Tuesday, April 3, 2012

Ziad J. Asali Likes Intervention...Sometimes

One of the most common refrains on the Huffington Post is that America must stop interfering. Interfering with whom? Doesn't matter. Don't interfere with anyone. Interference is bad. Non interference is the Prime Directive, you might even say. Say what you will about the Huffington Posters, they have been consistent on this point. They were even against bombing Libya, even though no Americans died and President Obama was the one pushing for it. We see this again in the Syria threads where even though everyone is upset about what is happening there, everyone is equally clear that America should not get involved. I get the impression that most Huffington Post bloggers feel the same way.

That is, until Ziad J. Asali weighed in. I don't mind Dr. Asali as much as some other Huffington Post bloggers, even though he is the President of the American Task Force on Palestine. He supports a two state solution and his columns are not one endless anti-Israel screed after another. We've had our disagreements of course, but compared to some other HP bloggers Dr. Asali is quite reasonable. His latest article is a bit dense but in summary it is about the Arab spring, which Dr. Asali still hopes is about democracy and freedom.

In summary the article is a rehash of recent Arab Spring history and Dr. Asali's concern about Islamist parties potentially taking over (a point of view that, if it had appeared in the comments six months ago, would have been immediately denounced as racist). Both in the title and in the following paragraph he calls for the West to intervene, but in the most round about why possible:
"The Arab people deserve the opportunity to join the rest of the humanity in the pursuit of freedom from want and oppression, and to live in a political order based on the consent of the governed. Post-dictatorship Arab societies must be based on a healthy balance between the right of the majority to form governments while protecting the inalienable rights of individuals, women and minorities. These uprisings provide opportunities to promote an Arab political culture based on the rights and responsibilities of the individual citizen and ensuring a healthy relationship with the broader society and state in which they can participate fully and freely. The West, and the world in general, have a strong stake in ensuring that this happens in order to expand the circle of regional and global stability."
So...does that mean you do want America to bomb Assad's forces in Syria, or what? And although the above is just a short summary, the entire article is like this. A lot of roundabout language without any kind of a plan. It's not that I disagree with his ideals, but like many Huffington Posters his point of view seems to contradict itself: Intervention is bad (Egypt), except when it's good (Libya), except when it's bad (Syria). Only left-wingers like the kind on the Huffington Post can tell the difference.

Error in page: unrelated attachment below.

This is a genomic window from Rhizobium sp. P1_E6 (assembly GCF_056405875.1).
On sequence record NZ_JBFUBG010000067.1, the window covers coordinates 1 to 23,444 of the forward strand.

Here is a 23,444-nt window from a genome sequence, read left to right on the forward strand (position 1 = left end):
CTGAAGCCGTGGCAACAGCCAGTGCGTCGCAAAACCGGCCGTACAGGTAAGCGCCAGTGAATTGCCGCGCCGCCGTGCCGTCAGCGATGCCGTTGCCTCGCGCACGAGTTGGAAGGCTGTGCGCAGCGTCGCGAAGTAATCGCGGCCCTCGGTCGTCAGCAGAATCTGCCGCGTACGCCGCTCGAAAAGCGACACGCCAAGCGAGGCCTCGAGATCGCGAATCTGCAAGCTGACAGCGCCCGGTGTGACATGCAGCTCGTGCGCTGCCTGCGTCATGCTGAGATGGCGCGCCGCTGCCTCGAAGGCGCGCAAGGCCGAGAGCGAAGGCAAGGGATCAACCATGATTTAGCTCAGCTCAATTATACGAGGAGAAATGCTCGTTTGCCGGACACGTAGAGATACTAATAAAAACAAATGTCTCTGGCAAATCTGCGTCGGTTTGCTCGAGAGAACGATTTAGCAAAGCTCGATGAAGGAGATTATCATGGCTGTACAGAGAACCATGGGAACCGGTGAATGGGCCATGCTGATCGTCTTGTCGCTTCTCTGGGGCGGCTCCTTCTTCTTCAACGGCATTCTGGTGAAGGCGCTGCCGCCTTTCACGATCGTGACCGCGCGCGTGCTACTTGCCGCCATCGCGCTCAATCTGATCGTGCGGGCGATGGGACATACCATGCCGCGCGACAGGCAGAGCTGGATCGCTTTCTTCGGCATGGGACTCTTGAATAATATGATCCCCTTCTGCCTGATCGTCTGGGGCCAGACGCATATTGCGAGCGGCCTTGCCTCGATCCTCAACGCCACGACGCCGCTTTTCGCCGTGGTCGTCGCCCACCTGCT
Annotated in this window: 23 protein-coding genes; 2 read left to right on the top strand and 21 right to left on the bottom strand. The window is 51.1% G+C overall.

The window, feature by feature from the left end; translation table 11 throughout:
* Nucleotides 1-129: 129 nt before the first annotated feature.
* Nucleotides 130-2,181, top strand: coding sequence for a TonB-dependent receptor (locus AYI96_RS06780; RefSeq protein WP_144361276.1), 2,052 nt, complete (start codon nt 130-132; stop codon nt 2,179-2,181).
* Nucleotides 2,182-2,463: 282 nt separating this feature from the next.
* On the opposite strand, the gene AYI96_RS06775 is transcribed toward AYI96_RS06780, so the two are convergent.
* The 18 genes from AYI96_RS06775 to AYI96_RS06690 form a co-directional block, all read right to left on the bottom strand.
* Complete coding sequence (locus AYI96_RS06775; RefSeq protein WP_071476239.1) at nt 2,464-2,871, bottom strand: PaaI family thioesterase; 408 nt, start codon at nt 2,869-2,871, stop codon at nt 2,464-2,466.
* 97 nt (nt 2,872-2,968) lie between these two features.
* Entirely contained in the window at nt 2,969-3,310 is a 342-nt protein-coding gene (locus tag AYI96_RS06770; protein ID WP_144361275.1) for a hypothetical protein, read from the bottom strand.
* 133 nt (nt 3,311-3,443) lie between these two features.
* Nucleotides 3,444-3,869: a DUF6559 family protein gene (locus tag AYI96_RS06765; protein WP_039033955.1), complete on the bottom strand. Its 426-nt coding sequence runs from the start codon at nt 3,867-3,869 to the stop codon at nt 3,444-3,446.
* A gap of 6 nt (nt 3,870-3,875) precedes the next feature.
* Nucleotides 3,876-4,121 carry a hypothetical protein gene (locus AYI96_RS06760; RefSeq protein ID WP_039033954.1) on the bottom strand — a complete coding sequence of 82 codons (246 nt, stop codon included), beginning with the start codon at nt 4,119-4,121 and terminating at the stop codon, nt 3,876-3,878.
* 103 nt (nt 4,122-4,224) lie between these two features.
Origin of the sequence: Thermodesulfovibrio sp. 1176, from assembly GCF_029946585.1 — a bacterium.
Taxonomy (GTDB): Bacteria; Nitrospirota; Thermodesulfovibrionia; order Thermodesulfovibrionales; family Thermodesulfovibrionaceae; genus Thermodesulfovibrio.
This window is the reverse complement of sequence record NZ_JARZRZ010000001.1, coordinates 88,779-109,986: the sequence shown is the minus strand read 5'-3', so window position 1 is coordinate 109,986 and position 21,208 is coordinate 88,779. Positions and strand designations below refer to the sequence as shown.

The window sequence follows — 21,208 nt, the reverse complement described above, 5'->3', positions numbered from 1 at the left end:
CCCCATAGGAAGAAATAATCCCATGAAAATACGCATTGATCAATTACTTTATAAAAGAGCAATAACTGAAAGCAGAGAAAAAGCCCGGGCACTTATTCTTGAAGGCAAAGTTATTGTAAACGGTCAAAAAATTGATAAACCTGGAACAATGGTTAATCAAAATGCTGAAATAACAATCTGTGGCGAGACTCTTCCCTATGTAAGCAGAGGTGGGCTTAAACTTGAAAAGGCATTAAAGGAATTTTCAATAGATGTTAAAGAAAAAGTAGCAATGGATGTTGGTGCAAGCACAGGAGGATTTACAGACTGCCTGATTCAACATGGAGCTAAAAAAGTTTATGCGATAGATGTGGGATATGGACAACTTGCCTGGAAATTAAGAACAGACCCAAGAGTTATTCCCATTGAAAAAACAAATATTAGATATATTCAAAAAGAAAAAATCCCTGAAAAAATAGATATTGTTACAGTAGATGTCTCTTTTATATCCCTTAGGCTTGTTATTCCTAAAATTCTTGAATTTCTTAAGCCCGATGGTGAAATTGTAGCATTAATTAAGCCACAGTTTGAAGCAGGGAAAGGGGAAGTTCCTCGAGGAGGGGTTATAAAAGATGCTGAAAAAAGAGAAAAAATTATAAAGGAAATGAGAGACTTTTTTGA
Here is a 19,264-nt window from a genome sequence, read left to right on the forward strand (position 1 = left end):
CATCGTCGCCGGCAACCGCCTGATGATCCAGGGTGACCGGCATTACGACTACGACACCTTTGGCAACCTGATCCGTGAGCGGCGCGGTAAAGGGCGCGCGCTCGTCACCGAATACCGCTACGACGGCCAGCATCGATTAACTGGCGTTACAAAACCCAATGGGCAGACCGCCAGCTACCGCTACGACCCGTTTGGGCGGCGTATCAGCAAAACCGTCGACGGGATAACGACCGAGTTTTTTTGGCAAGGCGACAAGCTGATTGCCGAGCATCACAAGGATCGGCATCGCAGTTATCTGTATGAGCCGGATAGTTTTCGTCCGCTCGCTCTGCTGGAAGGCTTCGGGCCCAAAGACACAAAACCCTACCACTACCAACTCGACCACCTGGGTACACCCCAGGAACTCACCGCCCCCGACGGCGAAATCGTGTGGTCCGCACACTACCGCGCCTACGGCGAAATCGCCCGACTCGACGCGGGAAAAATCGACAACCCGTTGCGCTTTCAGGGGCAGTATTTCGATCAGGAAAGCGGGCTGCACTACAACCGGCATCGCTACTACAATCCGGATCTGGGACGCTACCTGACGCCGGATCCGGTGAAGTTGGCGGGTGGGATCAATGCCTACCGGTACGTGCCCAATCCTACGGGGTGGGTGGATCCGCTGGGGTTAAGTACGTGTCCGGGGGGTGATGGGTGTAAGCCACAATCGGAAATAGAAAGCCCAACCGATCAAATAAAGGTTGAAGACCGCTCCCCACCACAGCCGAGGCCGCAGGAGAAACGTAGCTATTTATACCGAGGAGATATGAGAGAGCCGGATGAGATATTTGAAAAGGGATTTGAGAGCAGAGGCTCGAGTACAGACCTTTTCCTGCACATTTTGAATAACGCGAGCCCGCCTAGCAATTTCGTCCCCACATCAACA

Oh, in case you were wondering, yes, it is all about you-know-who:
"Palestine is a key battleground in this struggle. Constructive forces are trying to develop positive changes on the ground, in spite of the deep freeze in negotiations with Israel, and other political difficulties. These efforts are particularly structured around the institution-building program developed by Prime Minister Salam Fayyad. But at present they are not receiving the requisite international support. A committed and substantive effort is required to provide the advocates for good governance, pluralism and free enterprise the tools and resources they need to promote these ideals. Victory in this ultimate symbolic conflict, Palestine, will yield political dividends across the region."
Actually, I would say that it is quite the opposite. The Arab Spring showed that the "linkage" between the Israeli-Palestinian situation and the entire rest of the Middle East doesn't actually exist. The Syrians, Egyptians, Tunisians, etc, started standing up for themselves and for the first time ever "Palestine" stopped being such a priority. Why do you think the Palestinians were so upset by the Arab uprisings? Because suddenly they weren't in the spotlight any more. Clearly that attitude has also transferred to Dr. Asali, whose job it is to advocate for the Palestinians. That's not a shot at him, he's just doing his job and I wouldn't expect anything less.

But it is kind of ironic because the Palestinians if anything are ahead of the game. After all they elected an Islamist party to lead them years ago. Nor does it seem like any Palestinians (especially their so-called supporters) have any interest at all in "freeing" them from anything except of course the universal evil that is "the occupation."

Unfortunately for Dr. Asali, not even his poorly argued statements could convince the Huffington Posters to change their attitude towards the Prime Directive, and they didn't appear to know how to react to his article. So they went back to the classics: Bashing Israel and America. You can't go wrong there, I suppose.

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